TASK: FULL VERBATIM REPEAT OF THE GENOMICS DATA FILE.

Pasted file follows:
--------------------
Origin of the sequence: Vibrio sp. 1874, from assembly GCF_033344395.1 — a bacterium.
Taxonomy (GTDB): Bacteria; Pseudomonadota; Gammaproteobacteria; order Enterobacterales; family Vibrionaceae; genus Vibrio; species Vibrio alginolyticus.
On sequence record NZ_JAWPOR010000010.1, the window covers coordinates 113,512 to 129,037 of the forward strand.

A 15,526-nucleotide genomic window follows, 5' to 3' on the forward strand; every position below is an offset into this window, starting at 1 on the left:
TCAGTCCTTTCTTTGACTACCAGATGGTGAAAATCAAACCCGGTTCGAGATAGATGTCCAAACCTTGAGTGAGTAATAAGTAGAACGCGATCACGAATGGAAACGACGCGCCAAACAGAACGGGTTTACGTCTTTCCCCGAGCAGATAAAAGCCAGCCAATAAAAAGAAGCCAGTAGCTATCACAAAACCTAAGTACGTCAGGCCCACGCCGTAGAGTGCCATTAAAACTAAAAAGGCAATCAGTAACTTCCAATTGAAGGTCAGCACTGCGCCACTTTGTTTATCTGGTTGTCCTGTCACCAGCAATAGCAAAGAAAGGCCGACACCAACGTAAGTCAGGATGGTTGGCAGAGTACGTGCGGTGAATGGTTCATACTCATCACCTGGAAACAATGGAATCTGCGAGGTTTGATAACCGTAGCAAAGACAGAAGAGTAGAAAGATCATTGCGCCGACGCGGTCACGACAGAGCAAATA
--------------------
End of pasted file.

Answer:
Origin of the sequence: Vibrio sp. 1874, from assembly GCF_033344395.1 — a bacterium.
Taxonomy (GTDB): Bacteria; Pseudomonadota; Gammaproteobacteria; order Enterobacterales; family Vibrionaceae; genus Vibrio; species Vibrio alginolyticus.
On sequence record NZ_JAWPOR010000010.1, the window covers coordinates 113,512 to 129,037 of the forward strand.

A 15,526-nucleotide genomic window follows, 5' to 3' on the forward strand; every position below is an offset into this window, starting at 1 on the left:
TCAGTCCTTTCTTTGACTACCAGATGGTGAAAATCAAACCCGGTTCGAGATAGATGTCCAAACCTTGAGTGAGTAATAAGTAGAACGCGATCACGAATGGAAACGACGCGCCAAACAGAACGGGTTTACGTCTTTCCCCGAGCAGATAAAAGCCAGCCAATAAAAAGAAGCCAGTAGCTATCACAAAACCTAAGTACGTCAGGCCCACGCCGTAGAGTGCCATTAAAACTAAAAAGGCAATCAGTAACTTCCAATTGAAGGTCAGCACTGCGCCACTTTGTTTATCTGGTTGTCCTGTCACCAGCAATAGCAAAGAAAGGCCGACACCAACGTAAGTCAGGATGGTTGGCAGAGTACGTGCGGTGAATGGTTCATACTCATCACCTGGAAACAATGGAATCTGCGAGGTTTGATAACCGTAGCAAAGACAGAAGAGTAGAAAGATCATTGCGCCGACGCGGTCACGACAGAGCAAATA